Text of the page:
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XGBoost in handling missing values for life insurance risk prediction


Insurance risk prediction is carried out to classify the levels of risk in insurance industries. From the machine learning point of view, the problem of risk level prediction is a multi-class classification. To classify the risk, a machine learning model will predict the level of applicant’s risk based on historical data. In the insurance applicant’s historical data, there will be the possibility of missing values so that it is necessary to deal with these problems to provide better performance. XGBoost is a machine learning method that is widely used for classification problems and can handle missing values without an imputation preprocessing. This paper analyzed the performance of the XGBoost model in handling the missing values for risk prediction in life insurance. The simulations show that the XGBoost model without any imputation preprocessing gives a comparable accuracy to one of the XGBoost models with an imputation preprocessing.


Insurance risk prediction is conducted by life insurance companies to identify risk classifications and eligibility submitted by applicants. Suppose that someone registers himself to an insurance company, then the insurance company will make a risk prediction for him based on his historical data to classify his risk level. In the insurance applicant’s historical data, there will be the possibility of missing data or missing values so that it is necessary to deal with these problems to provide better performance.

The most widely used methods that can be used to handle missing value problems fall into three main categories; those are deletion, single imputation, and model-based methods [1]. Each method has some drawbacks. The disadvantage of the deletion method is that it can lead to biased parameter estimates. Moreover, by deleting some data with missing value make the data lost some of its information. The second method, single imputation, like mean and median imputation, is straightforward that replaces each missing value with the mean or median of non-missing values of the variable or item. The simplicity of this method is also its disadvantage; that is, the distribution of the imputed variables can get highly distorted, and the variance is underestimated because each missing value is assigned the same imputation value. There are two main drawbacks in the third category, model-based method, like k-nearest neighbors (KNN), i.e., the model estimated values are usually more well behaved than the true values, and the models perform poorly if the observed and missing variables are independent [2].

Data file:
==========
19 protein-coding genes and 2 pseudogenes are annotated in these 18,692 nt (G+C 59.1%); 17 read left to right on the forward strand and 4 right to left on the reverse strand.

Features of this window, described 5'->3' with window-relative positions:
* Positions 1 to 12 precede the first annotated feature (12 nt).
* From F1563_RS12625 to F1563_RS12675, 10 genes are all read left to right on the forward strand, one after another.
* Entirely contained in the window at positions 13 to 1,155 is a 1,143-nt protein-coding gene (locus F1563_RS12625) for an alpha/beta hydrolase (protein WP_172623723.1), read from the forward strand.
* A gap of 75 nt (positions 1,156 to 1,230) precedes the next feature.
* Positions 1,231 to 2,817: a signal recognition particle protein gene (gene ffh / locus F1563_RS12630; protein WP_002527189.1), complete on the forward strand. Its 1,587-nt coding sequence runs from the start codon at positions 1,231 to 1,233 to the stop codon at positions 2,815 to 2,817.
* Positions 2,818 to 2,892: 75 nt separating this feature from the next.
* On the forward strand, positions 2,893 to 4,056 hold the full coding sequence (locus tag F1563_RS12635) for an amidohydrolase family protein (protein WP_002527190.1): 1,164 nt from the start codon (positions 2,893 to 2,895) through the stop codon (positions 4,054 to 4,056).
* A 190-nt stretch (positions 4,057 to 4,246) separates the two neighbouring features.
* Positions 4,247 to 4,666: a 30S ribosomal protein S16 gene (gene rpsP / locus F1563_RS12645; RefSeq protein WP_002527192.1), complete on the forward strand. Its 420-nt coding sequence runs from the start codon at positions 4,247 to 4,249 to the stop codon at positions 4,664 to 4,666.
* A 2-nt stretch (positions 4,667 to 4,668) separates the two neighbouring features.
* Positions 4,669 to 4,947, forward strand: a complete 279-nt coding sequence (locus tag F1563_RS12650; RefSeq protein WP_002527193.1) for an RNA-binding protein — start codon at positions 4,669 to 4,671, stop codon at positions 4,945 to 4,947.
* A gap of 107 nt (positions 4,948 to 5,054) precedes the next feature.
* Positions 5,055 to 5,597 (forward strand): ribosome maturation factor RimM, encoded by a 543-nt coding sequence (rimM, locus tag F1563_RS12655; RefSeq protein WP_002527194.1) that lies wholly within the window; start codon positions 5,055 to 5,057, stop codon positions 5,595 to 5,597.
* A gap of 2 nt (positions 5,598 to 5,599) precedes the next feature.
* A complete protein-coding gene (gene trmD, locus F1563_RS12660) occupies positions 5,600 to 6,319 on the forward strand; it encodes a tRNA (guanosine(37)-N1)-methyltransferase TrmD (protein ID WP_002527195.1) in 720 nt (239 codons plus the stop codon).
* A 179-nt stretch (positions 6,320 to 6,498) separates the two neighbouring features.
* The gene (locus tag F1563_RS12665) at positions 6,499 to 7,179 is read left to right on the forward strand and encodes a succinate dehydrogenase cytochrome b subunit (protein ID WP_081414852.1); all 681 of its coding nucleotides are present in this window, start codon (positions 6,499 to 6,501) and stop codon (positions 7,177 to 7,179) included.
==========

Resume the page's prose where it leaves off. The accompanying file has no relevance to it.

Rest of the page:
There also some advanced methods proposed for the problem of the missing values. Doreswamy and Vastrad [3] proposed and evaluated an iterative imputation method called MiFoImpute. This method is based on a random forest method for incomplete molecular descriptor data. Bertsimas et al. [4] propose and analyze a general imputation algorithm opt.impute that produces the best imputation than five other methods, i.e., Bayesian PCA, mean impute, predictive mean matching, iterative KNN, and k-nearest neighbors. Kim et al. [5] analyze missing values in the day-ahead PV generation with the imputation method using k-nearest neighbors.

From a machine learning point of view, the risk level is represented as a class, and if there is more than one class, it is referred to as multi-class. Therefore, the problem of insurance risk with eight levels of risk is included in the multi-class classification. Given the historical data, it is necessary to build a machine learning model that predicts the risk levels of the applicants. XGBoost is a machine learning method that is widely used for classification problems. XGBoost is a gradient tree boosting-based method with some extensions. One of the extensions is the sparsity awareness that can handle the possibility of missing values. Therefore, XGBoost can process data with missing values without doing imputation first [6].

Fauzan and Murfi [7] applied and analyzed the accuracy of XGBoost for claim prediction, where the missing values were being imputed by the standard methods of mean and median. This XGBoost method was also compared to other ensemble learning with similar imputation methods. The result showed that the XGBoost provided better accuracies than the other methods. Mustika et al. [8] analyzed the accuracy of XGBoost for risk assessment. The results show that XGBoost also gave better accuracy than other methods, i.e., Bayesian Ridge, random forest, and decision tree.

This paper analyzed the performance of the XGBoost model in handling the missing values for risk prediction in life insurance. It also compares the performance with standard imputation methods, i.e., mean and KNN method, to know how well XGBoost in handling data that contain missing value without doing the imputation preprocessing first.

The next section is organized as follows: Sect. 2 presents the materials and methods of this paper. In Sect. 3, the results of the simulations are described. In Sect. 4, the conclusion of this paper is given.

Materials and methods


This research used the level of risk data from the Prudential Life Insurance Company from the Kaggle. The data can be obtained from The data show life insurance applicant information that can be used to predict the level of risk.

In the data, there are 59,381 observations or individuals, 128 features that show life insurance applicant attributes consisting of 60 features of categorical variables, 13 continuous variable features, 5 discrete variable features, 48 dummy variable features, 1 Id feature that shows the id for a region, and 1 response feature that shows life insurance risk category. There are also 13 features that contain missing values, which is presented in Table 1.

Table 1 Percentage of missing values